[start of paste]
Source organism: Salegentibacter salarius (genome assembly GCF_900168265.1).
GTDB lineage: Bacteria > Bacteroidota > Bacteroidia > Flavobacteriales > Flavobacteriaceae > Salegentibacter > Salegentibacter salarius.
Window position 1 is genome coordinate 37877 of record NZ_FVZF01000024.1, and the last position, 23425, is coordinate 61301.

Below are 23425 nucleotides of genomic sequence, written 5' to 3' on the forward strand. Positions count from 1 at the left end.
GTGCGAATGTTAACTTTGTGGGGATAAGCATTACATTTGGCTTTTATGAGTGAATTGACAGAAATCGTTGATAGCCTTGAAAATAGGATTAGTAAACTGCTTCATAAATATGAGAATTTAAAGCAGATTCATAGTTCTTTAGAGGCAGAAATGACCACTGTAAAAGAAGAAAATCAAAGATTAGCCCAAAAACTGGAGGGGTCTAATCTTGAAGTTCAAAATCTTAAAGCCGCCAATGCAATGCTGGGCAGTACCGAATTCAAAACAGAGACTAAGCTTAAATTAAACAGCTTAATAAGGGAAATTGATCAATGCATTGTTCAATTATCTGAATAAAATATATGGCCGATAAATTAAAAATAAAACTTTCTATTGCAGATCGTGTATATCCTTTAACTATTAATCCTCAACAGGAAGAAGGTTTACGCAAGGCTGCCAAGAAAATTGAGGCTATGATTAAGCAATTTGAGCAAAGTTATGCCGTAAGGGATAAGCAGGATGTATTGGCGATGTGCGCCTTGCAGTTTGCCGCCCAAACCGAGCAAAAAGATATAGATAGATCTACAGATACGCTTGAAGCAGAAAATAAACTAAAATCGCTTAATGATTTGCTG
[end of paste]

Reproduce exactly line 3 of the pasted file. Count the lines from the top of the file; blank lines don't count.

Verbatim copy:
Window position 1 is genome coordinate 37877 of record NZ_FVZF01000024.1, and the last position, 23425, is coordinate 61301.